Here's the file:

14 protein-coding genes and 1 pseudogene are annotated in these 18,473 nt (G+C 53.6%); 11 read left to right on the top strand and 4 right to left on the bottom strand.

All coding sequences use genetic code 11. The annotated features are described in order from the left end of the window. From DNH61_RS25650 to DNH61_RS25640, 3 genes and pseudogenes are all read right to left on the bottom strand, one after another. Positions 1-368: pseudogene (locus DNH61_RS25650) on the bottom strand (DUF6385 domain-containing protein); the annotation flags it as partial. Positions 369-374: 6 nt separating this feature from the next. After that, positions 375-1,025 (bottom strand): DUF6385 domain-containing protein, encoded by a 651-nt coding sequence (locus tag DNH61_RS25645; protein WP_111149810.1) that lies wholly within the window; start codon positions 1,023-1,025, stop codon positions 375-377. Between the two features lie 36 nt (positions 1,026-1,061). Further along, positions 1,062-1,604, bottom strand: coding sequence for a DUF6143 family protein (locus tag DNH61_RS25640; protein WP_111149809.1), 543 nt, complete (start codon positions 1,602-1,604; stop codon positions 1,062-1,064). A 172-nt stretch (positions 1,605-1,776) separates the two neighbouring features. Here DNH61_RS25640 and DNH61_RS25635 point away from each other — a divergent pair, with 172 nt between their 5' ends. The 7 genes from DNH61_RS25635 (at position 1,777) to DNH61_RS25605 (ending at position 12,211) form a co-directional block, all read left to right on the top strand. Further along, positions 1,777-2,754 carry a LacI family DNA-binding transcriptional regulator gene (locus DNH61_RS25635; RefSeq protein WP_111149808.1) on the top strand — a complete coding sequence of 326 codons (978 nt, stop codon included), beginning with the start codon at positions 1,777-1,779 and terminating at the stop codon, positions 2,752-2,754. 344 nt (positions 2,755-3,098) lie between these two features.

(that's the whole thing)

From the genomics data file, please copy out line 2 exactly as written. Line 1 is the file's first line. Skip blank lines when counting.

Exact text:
All coding sequences use genetic code 11. The annotated features are described in order from the left end of the window. From DNH61_RS25650 to DNH61_RS25640, 3 genes and pseudogenes are all read right to left on the bottom strand, one after another. Positions 1-368: pseudogene (locus DNH61_RS25650) on the bottom strand (DUF6385 domain-containing protein); the annotation flags it as partial. Positions 369-374: 6 nt separating this feature from the next. After that, positions 375-1,025 (bottom strand): DUF6385 domain-containing protein, encoded by a 651-nt coding sequence (locus tag DNH61_RS25645; protein WP_111149810.1) that lies wholly within the window; start codon positions 1,023-1,025, stop codon positions 375-377. Between the two features lie 36 nt (positions 1,026-1,061). Further along, positions 1,062-1,604, bottom strand: coding sequence for a DUF6143 family protein (locus tag DNH61_RS25640; protein WP_111149809.1), 543 nt, complete (start codon positions 1,602-1,604; stop codon positions 1,062-1,064). A 172-nt stretch (positions 1,605-1,776) separates the two neighbouring features. Here DNH61_RS25640 and DNH61_RS25635 point away from each other — a divergent pair, with 172 nt between their 5' ends. The 7 genes from DNH61_RS25635 (at position 1,777) to DNH61_RS25605 (ending at position 12,211) form a co-directional block, all read left to right on the top strand. Further along, positions 1,777-2,754 carry a LacI family DNA-binding transcriptional regulator gene (locus DNH61_RS25635; RefSeq protein WP_111149808.1) on the top strand — a complete coding sequence of 326 codons (978 nt, stop codon included), beginning with the start codon at positions 1,777-1,779 and terminating at the stop codon, positions 2,752-2,754. 344 nt (positions 2,755-3,098) lie between these two features.